A Further Perspective

Europe’s Jerry Sandusky?

The only difference is that he wasn't the justice minister in charge of his case.

By 11.12.12

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In the Jerry Sandusky case Penn State officials closed their ears for years to rumors about his behavior. In the Netherlands, the alleged pedophile Joris Demmink, Secretary-General of the Dutch Ministry of Justice, has had a close friend thwart official investigations into his behavior. That friend? Himself. This cozy arrangement may be about to come to an end. 

In the mid 1990s in Turkey, Demmink sexually assaulted numerous boys between the ages of 12 and 16, according to the Dutch attorney for two of the victims. They now demand prosecution. Attorney Adele Van Der Plas says one victim was 12 at the time he was brought by a police officer to Demmink's chambers, where he was repeatedly sexually assaulted. 

Now, three Dutch and three Turkish citizens have come forward publicly to identify Demmink as their molester. Van Der Plas cites four police reports that name him as a suspect. Yet, whenever official investigations have been launched, they ended up lacking "evidence," for Demmink's office had the last word on such investigations. His senior position in the government has caused other officials to close ranks when each investigation was abruptly terminated.

A periodic U.S. State Department human rights report on every country about human trafficking is a study in contradiction when it comes to the Netherlands. It gives it "Tier 1" status, a designation awarded to nations at the forefront of fighting child sex trafficking. Yet, its Netherlands report begins with the statement that it "…is primarily a source, destination and transit country for men, women and children subjected to sex trafficking and forced labor."

A report from the U.S. Embassy at The Hague defends Demmink, saying, "The prosecutor's office… concluded that there was no evidence to substantiate the allegations." It also claims that recent statements by alleged Demmink victims, private investigators and a former police official are "unproven." No wonder, considering Demmink's ability to spike any investigation.

Attorney Van Der Plas minces no words: "There has never been a credible investigation into his behavior." The reason: a criminal case would "touch the top power elite." She adds, "If they investigate they will find massive fraud and corruption that Demmink has been able to deflect and insulate himself and many others."

Our State Department's contradiction has led three members of the U.S. House of Representatives Joseph R. Pitts, (PA), Frank Wolf (VA) and Christopher Smith (NJ) to write to Chairman Christian Ehler of the European Union's Transatlantic Legislators' Dialogue Steering Committee. They stated "that the Ministry (Demmink's) may not be able to properly execute The Netherlands responsibilities under EU Decision 2004/68/JHS, on combating the sexual exploitation of children." That's an understatement.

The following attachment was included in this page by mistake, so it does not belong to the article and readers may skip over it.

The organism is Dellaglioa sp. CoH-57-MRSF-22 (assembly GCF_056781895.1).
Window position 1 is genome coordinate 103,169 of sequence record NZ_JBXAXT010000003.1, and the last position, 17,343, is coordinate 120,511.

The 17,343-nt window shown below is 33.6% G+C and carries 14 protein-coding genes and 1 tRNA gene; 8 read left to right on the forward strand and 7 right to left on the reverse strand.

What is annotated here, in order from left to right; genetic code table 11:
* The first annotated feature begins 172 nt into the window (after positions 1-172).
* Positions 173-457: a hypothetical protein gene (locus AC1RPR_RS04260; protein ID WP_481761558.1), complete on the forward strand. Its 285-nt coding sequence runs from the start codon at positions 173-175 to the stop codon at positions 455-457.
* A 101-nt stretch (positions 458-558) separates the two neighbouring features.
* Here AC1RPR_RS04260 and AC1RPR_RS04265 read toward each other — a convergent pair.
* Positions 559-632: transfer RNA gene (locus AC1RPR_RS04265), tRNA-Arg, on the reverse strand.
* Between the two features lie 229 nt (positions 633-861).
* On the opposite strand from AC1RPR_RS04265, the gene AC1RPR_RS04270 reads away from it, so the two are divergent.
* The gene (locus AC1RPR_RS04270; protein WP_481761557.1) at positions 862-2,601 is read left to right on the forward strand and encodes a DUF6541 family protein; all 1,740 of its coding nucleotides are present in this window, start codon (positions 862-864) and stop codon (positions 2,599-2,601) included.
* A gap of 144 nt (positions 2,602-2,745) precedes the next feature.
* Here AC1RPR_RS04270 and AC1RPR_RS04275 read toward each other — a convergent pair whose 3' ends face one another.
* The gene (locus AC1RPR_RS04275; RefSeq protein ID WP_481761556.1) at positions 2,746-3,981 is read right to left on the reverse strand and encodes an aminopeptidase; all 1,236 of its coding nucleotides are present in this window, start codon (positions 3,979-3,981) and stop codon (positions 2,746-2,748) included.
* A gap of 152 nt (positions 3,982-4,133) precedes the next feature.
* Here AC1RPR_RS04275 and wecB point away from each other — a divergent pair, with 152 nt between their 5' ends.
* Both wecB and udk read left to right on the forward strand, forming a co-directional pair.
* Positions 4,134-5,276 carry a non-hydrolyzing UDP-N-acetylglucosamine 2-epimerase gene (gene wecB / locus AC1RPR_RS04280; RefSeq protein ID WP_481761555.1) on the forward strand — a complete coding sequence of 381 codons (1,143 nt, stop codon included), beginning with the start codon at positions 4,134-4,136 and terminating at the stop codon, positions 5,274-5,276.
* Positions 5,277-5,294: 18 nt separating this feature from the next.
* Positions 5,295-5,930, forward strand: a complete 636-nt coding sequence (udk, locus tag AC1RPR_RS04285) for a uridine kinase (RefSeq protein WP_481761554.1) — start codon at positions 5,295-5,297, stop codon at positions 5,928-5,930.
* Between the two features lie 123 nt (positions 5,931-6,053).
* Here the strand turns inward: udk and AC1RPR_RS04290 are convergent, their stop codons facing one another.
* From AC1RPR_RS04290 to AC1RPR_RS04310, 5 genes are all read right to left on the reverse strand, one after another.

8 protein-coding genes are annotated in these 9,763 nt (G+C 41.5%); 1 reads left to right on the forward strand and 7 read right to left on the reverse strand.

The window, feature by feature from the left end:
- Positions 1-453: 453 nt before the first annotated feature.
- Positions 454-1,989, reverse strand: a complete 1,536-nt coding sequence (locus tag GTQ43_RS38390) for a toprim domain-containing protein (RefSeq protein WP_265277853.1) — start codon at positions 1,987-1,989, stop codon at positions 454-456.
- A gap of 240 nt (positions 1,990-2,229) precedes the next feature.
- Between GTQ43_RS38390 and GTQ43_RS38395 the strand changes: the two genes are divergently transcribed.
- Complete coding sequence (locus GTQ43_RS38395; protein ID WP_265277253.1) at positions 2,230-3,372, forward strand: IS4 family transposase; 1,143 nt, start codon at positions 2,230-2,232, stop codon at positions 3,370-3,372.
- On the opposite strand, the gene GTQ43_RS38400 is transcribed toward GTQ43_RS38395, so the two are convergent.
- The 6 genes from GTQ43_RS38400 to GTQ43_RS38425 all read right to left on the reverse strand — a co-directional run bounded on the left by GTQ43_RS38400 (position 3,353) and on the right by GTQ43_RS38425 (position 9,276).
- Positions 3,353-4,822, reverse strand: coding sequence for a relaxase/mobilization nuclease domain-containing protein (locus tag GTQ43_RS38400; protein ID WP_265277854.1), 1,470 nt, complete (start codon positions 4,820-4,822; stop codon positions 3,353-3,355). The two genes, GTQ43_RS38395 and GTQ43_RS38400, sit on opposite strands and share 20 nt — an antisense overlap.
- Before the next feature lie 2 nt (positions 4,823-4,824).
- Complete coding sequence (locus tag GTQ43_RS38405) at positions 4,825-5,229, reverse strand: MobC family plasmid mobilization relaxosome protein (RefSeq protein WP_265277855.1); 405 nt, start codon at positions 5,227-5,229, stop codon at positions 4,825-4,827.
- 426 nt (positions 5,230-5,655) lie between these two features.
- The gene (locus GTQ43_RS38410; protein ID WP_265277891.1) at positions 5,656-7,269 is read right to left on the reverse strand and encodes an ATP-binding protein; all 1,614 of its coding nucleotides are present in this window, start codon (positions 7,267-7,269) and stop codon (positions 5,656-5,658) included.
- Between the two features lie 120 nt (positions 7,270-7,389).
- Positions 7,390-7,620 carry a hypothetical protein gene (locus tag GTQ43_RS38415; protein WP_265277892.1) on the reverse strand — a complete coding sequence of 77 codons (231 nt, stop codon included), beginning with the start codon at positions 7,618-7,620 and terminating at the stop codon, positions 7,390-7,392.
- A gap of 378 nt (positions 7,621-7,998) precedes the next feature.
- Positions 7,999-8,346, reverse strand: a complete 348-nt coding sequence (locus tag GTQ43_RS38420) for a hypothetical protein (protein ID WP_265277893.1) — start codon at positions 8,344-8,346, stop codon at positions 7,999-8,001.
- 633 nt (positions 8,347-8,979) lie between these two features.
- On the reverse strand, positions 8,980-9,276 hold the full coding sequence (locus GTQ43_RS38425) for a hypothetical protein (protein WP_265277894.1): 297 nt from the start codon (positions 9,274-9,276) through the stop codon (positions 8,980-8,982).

They also asked Ehler to forward their concerns to the European Parliament's Committee on Civil Liberties.

A letter to Turkish Prime Minister Erdogan by Rep. Ted Poe (TX) asked that the claims by young Turkish men that Demmink assaulted them when they were boys be treated "as a matter of urgency." He wrote that "this issue should be thoroughly and promptly investigated, then handled by the appropriate judicial authorities of your country."

In Washington, the policy director of the Rebecca Project for Human Rights, Kwame Fosu, has urged Congress to hold oversight hearings on the State Department's contradictory report on human rights trafficking in the Netherlands. The group also held a recent street demonstration outside the New York offices of APG, the Dutch government's main pension administrator.

Joris Demmink will retire shortly. When he does, he is expected to lose his protective shield of immunity from prosecution. He has built up significant pension funds to be paid him by APG. He is likely to take the money and run -- as quickly as he can -- to a country with which the Netherlands has no extradition treaty, there to continue molesting children. 

The Rebecca Project has asked the U.S. Congress to pass a resolution intended to bar Demmink from entering the U.S. until "a transparent investigation… is conducted into his actions toward children." It also wants any U.S. assets of Demmink frozen until this occurs.

International child advocates are calling on Queen Beatrix to become personally involved to make sure Demmink is brought to justice before he flees the Netherlands.

Gradually the ring of justice is closing around Joris Demmink, but time is running out. Will it fully close before he escapes? Will his enablers in the Dutch government allow him to slip out quietly or will they ensure that justice is done? 

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About the Author
Peter Hannaford was closely associated with the late President Reagan for a number of years. He is a member of the board of the Committee on the Present Danger. His latest book is “Presidential Retreats.”